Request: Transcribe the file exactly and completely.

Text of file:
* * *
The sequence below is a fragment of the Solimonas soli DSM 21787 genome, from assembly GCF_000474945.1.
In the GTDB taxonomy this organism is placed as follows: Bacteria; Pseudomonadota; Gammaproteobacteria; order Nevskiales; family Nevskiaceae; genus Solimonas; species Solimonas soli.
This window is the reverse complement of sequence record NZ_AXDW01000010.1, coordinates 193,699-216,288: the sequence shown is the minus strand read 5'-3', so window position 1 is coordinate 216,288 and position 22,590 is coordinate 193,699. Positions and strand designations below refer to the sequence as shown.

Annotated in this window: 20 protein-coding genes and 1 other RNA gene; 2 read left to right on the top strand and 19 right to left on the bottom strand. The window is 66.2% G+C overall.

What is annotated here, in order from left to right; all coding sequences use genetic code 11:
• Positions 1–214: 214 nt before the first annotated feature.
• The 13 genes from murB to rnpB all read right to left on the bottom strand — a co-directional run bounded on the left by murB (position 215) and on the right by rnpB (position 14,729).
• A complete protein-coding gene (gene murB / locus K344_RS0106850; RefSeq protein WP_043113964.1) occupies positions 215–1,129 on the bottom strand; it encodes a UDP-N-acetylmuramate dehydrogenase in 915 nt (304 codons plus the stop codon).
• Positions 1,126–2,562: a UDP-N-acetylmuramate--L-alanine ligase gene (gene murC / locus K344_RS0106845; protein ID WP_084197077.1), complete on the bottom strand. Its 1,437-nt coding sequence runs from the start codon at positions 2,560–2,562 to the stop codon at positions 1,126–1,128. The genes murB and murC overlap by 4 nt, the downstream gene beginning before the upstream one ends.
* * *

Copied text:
The sequence below is a fragment of the Solimonas soli DSM 21787 genome, from assembly GCF_000474945.1.
In the GTDB taxonomy this organism is placed as follows: Bacteria; Pseudomonadota; Gammaproteobacteria; order Nevskiales; family Nevskiaceae; genus Solimonas; species Solimonas soli.
This window is the reverse complement of sequence record NZ_AXDW01000010.1, coordinates 193,699-216,288: the sequence shown is the minus strand read 5'-3', so window position 1 is coordinate 216,288 and position 22,590 is coordinate 193,699. Positions and strand designations below refer to the sequence as shown.

Annotated in this window: 20 protein-coding genes and 1 other RNA gene; 2 read left to right on the top strand and 19 right to left on the bottom strand. The window is 66.2% G+C overall.

What is annotated here, in order from left to right; all coding sequences use genetic code 11:
• Positions 1–214: 214 nt before the first annotated feature.
• The 13 genes from murB to rnpB all read right to left on the bottom strand — a co-directional run bounded on the left by murB (position 215) and on the right by rnpB (position 14,729).
• A complete protein-coding gene (gene murB / locus K344_RS0106850; RefSeq protein WP_043113964.1) occupies positions 215–1,129 on the bottom strand; it encodes a UDP-N-acetylmuramate dehydrogenase in 915 nt (304 codons plus the stop codon).
• Positions 1,126–2,562: a UDP-N-acetylmuramate--L-alanine ligase gene (gene murC / locus K344_RS0106845; protein ID WP_084197077.1), complete on the bottom strand. Its 1,437-nt coding sequence runs from the start codon at positions 2,560–2,562 to the stop codon at positions 1,126–1,128. The genes murB and murC overlap by 4 nt, the downstream gene beginning before the upstream one ends.